How successful? Up 18 percent between 2016 and 2018, when almost every other system is flat or dropping.  And it’s not just because of SkyTrain expansion. It’s bus ridership that has led the growth in actual numbers, and it’s where the biggest growth is going to come in the next few years.

Big message to the real-estate industry: Don’t just think of development at the station areas; think transit corridors, especially the new Rapidbus lines.  (Why the change of name from B-Lines?  Because they were just big buses running more frequently with limited stops.  Rapidbus involves a redesign of everything from the stops, the signs, the lanes and the land use.)

Irony alert: many transit users can’t afford transit-oriented development. This is not just an issue in the burgeoning station areas like those along the Millennium Line or potentially along the Broadway corridor; it’s also an emerging problem along the new Rapidbus lines, where the housing may be too expensive for the target population the transit is meant to serve.

The desirability of high-density station areas was affirmed when Marine Gateway (along the Canada Line in Marpole) sold out in four hours.  That made the industry pay attention when the condo market seemed to be oversold.  (It shouldn’t have been that great a surprise: many of the purchasers would have been familiar with similar development in Hong Kong, Singapore or Shanghai – where metro transit and high-density housing are indivisible and desirable.)

The Capstan station in Richmond, paid for by the adjacent development, changes the political message about how we fund transit infrastructure.  More by the private sector, less by the public.

Expect Broadway subway service in 2025.  Construction starts next fall.

If the money is approved for the a Surrey SkyTrain extension, service to Langley could also start in 2025, which would otherwise be the starting date for service to Fleetwood, the destination without the extension.)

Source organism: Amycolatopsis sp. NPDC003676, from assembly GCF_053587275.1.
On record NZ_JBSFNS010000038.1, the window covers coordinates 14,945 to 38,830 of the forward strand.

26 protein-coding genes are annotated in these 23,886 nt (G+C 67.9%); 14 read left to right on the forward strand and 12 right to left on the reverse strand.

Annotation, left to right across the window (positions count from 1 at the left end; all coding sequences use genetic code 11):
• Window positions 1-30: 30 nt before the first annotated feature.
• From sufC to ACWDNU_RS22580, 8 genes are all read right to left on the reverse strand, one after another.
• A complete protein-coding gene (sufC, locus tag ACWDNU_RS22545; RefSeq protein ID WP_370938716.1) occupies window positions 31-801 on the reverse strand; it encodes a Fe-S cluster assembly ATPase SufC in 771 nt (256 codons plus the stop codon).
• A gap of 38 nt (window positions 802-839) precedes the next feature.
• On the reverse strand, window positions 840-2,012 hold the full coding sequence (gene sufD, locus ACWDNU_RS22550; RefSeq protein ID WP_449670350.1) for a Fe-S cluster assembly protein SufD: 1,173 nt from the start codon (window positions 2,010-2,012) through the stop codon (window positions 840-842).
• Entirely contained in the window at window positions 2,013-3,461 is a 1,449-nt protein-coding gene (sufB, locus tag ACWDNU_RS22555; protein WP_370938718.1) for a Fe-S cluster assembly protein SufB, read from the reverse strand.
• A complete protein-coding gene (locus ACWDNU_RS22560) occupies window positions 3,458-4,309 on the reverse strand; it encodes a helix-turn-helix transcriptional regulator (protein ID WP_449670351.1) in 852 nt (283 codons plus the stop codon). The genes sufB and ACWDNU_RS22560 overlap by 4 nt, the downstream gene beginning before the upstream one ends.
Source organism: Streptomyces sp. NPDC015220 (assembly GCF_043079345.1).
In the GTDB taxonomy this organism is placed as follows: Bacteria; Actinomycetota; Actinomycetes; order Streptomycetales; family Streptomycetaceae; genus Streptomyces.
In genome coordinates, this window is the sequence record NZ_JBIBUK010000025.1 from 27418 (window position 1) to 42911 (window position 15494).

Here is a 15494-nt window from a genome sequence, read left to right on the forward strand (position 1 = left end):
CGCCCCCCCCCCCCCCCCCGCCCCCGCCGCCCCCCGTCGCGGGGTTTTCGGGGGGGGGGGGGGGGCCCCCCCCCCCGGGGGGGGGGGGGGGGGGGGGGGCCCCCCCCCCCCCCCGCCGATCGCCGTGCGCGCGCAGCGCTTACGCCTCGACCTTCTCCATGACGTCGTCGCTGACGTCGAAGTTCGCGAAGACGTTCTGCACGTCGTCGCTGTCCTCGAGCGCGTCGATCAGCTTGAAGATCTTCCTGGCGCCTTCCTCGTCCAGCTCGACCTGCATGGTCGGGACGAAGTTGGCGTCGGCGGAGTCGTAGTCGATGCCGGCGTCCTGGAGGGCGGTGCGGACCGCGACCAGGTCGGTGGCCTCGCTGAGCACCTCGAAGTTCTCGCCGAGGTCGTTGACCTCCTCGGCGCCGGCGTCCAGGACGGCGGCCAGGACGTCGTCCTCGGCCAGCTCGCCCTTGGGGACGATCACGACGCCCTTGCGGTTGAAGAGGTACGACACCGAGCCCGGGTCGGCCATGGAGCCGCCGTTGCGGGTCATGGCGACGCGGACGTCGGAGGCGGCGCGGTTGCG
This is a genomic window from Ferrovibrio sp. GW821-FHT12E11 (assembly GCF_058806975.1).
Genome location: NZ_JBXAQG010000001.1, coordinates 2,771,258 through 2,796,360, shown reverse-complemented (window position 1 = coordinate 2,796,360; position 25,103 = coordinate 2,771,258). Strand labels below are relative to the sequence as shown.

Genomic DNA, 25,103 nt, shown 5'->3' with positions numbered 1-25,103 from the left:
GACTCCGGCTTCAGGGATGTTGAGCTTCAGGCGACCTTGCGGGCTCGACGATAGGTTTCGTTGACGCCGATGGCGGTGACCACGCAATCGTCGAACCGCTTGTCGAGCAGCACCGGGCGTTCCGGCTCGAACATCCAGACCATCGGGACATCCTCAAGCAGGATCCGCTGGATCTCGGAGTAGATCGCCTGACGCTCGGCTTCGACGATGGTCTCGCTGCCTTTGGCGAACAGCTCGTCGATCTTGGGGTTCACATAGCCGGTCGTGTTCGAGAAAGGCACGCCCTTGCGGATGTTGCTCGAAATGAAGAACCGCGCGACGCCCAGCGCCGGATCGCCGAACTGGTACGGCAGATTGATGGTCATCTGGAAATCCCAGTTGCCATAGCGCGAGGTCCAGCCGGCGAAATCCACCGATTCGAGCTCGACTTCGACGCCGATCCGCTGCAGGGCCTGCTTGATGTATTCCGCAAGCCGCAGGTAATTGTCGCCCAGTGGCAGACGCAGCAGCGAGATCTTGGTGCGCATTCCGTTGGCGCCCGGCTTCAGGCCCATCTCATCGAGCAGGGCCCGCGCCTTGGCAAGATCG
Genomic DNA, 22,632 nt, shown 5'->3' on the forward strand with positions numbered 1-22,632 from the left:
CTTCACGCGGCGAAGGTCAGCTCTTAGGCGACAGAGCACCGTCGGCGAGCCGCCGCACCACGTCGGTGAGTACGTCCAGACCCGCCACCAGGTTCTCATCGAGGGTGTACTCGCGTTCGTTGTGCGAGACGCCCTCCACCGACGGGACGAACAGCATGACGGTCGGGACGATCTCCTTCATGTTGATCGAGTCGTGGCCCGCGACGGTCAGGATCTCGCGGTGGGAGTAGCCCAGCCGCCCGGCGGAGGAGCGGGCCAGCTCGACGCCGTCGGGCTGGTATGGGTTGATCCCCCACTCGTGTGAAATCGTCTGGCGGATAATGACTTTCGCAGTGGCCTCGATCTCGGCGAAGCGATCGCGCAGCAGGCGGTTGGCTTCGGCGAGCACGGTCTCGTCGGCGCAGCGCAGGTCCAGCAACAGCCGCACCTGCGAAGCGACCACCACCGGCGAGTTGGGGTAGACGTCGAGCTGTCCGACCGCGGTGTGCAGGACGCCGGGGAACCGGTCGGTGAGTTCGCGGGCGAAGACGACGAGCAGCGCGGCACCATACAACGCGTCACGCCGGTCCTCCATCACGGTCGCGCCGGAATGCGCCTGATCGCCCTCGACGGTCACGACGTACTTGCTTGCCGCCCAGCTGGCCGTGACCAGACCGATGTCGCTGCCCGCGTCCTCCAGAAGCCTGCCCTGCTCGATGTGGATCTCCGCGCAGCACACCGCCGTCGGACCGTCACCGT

As public consultation on the Transport 2050 strategic plan continues (phase 1 here), remember the previous one: Transport 2021 in 1993.

Almost everything proposed and planned was achieved.  “We put it together and we stuck with it and we did it.”  (Despite the BC Liberals sabotage by referendum, which they have still not acknowledged or apologized for.)

The future: electric, connected and self-driving.  Autonomous cars may not be happening as soon as expected, but by the end of the next decade, 60 percent of the entire bus fleet could be zero emission.  That’s especially notable given that a lot of housing will be constructed along the Frequent Transit Network.

Desmond also emphasizes the mundane: maintaining assets in good repair, even as we try to understand and integrate the disruptive forces in transportation.

 

*Photo by thestar

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That head has to be a contender for a ‘most boring headline’ contest, right up there with the previous winner: ‘Worthwhile Canadian Initiative.’  Every word a snoozer, including ‘an’ and ‘for.’

For bonus points, it’s about a pumping station!

What makes the project worthy of attention is this:  “Although the pump station had a budget of $4.17 million through the provincial grant, the project actually came in $600,000 under budget.”

So what happened to the $600,000 they didn’t spend?

“Public Safety Minister Mike Farnworth announced at the pump opening that the leftover funds would stay in the District of Kent for drainage.”